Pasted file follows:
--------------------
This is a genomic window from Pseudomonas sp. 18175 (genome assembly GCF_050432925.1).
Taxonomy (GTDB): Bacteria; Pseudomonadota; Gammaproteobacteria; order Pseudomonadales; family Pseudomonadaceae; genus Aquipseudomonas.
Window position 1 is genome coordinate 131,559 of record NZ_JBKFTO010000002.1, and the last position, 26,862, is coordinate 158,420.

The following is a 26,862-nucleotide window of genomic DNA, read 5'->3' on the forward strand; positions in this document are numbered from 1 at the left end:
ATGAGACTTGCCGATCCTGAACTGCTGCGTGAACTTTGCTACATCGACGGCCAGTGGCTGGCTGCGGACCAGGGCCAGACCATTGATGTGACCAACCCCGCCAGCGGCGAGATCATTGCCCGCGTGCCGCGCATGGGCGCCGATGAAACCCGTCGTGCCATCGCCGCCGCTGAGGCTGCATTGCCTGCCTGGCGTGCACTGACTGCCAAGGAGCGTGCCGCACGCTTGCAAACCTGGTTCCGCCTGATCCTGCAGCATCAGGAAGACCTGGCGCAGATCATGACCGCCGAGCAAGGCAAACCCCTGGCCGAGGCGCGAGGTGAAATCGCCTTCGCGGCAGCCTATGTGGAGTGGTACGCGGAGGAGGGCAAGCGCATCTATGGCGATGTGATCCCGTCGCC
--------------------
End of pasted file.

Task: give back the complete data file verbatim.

This is a genomic window from Pseudomonas sp. 18175 (genome assembly GCF_050432925.1).
Taxonomy (GTDB): Bacteria; Pseudomonadota; Gammaproteobacteria; order Pseudomonadales; family Pseudomonadaceae; genus Aquipseudomonas.
Window position 1 is genome coordinate 131,559 of record NZ_JBKFTO010000002.1, and the last position, 26,862, is coordinate 158,420.

The following is a 26,862-nucleotide window of genomic DNA, read 5'->3' on the forward strand; positions in this document are numbered from 1 at the left end:
ATGAGACTTGCCGATCCTGAACTGCTGCGTGAACTTTGCTACATCGACGGCCAGTGGCTGGCTGCGGACCAGGGCCAGACCATTGATGTGACCAACCCCGCCAGCGGCGAGATCATTGCCCGCGTGCCGCGCATGGGCGCCGATGAAACCCGTCGTGCCATCGCCGCCGCTGAGGCTGCATTGCCTGCCTGGCGTGCACTGACTGCCAAGGAGCGTGCCGCACGCTTGCAAACCTGGTTCCGCCTGATCCTGCAGCATCAGGAAGACCTGGCGCAGATCATGACCGCCGAGCAAGGCAAACCCCTGGCCGAGGCGCGAGGTGAAATCGCCTTCGCGGCAGCCTATGTGGAGTGGTACGCGGAGGAGGGCAAGCGCATCTATGGCGATGTGATCCCGTCGCC